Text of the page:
In The Know is a daily synopsis of Oklahoma policy-related news and blogs. Inclusion of a story does not necessarily mean endorsement by the Oklahoma Policy Institute. You can sign up here to receive In The Know by e-mail.
The U.S. Supreme Court declined to consider Oklahoma’s case against Affordable Care Act subsidies as part of the justices’ review of the issue. Attorney General Scott Pruitt’s office filed for stays of all of the state’s scheduled executions, pending a decision from the U.S. Supreme Court on the constitutionality of Oklahoma’s lethal drug cocktail. New State Superintendent Joy Hofmeister unveiled a new five-year plan to give Oklahoma teachers a $5,000 pay raise over the next five years, along with an additional five days of instruction to the school year.
In the Tulsa World, op-eds by a mental health professional and the head of the Oklahoma Health Care Authority make the case for why mental health and Medicaid should be higher state budget priorities. NewsOK examined nine bills that seek to boost voter turnout and encourage more competitive elections in Oklahoma. OK Policy discussed several of these ideas in our report on repairing Oklahoma’s broken democracy. On the OK Policy Blog, David Blatt warns about a proposal that could lead to far-reaching and radical changes to America’s time-tested constitution that is being pushed in states across the country this year.
The power of local communities to regulate oil and natural gas activities inside their city limits could be curtailed under several bills introduced at the Oklahoma Legislature. A gay-rights group vowed to fight back against a number of Oklahoma bills they feel target their members. While some law enforcement agencies in the state are rolling out or testing body cameras worn by their officers, numerous problems have the Tulsa Police Department years behind on an order to put a camera in every patrol vehicle.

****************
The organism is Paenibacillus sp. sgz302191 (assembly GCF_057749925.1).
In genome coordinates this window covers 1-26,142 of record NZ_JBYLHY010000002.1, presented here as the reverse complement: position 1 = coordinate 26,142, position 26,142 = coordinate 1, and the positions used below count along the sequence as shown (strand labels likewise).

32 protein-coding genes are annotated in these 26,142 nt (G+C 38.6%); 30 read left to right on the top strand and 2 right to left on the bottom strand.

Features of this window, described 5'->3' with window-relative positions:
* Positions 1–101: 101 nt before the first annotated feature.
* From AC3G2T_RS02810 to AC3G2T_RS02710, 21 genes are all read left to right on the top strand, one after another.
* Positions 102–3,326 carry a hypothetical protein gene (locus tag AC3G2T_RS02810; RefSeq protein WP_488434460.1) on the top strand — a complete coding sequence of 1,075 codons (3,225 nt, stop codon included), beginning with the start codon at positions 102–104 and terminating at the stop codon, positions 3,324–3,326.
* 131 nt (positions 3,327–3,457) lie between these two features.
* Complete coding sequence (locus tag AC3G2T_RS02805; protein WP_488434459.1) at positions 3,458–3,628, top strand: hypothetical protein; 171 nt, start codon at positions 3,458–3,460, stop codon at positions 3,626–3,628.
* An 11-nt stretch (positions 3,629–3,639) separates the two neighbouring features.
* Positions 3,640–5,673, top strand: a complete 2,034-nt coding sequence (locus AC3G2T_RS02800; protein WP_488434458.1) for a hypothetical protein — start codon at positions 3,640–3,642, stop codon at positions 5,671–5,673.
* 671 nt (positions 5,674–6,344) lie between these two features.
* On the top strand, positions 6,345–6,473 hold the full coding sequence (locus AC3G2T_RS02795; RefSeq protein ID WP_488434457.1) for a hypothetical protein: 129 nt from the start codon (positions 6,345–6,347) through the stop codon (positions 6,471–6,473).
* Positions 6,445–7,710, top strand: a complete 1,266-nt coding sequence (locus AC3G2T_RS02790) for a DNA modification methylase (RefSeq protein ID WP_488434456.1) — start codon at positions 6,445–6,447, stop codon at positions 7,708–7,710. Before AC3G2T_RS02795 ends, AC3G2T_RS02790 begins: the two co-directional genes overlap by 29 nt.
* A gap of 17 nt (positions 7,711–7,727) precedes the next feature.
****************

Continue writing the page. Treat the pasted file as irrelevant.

Gov. Mary Fallin expressed confidence Monday in Preston Doerflinger and plans to keep him as her Cabinet secretary of finance despite his arrest Thursday night. State hospitals are reporting an increasing number of newborns who tested positive for drugs or alcohol at birth, according to the Oklahoma Department of Human Services. As many as 2,000 Oklahomans are expected to receive free dental care at the Oklahoma Mission of Mercy event in downtown Tulsa next month.
The U.S. Drought Monitor says more than 1.8 million Oklahomans are being affected by an ongoing, deepening drought. The U.S. Department of Housing and Urban Development has awarded more than $7.8 million in grants to 72 homeless housing and service programs in Oklahoma. The Number of the Day is the average number of autopsies per staff member per year performed by the Oklahoma Medical Examiners office in 2014, nearly double the recommended average of 250. In today’s Policy Note, Northwest Public Radio examines how local jails have ended human contact between inmates and visitors and allowed a private company to charge family members to do video calls with their loved ones.
continue reading In The Know: Supreme court declines to review Oklahoma case against Affordable Care Act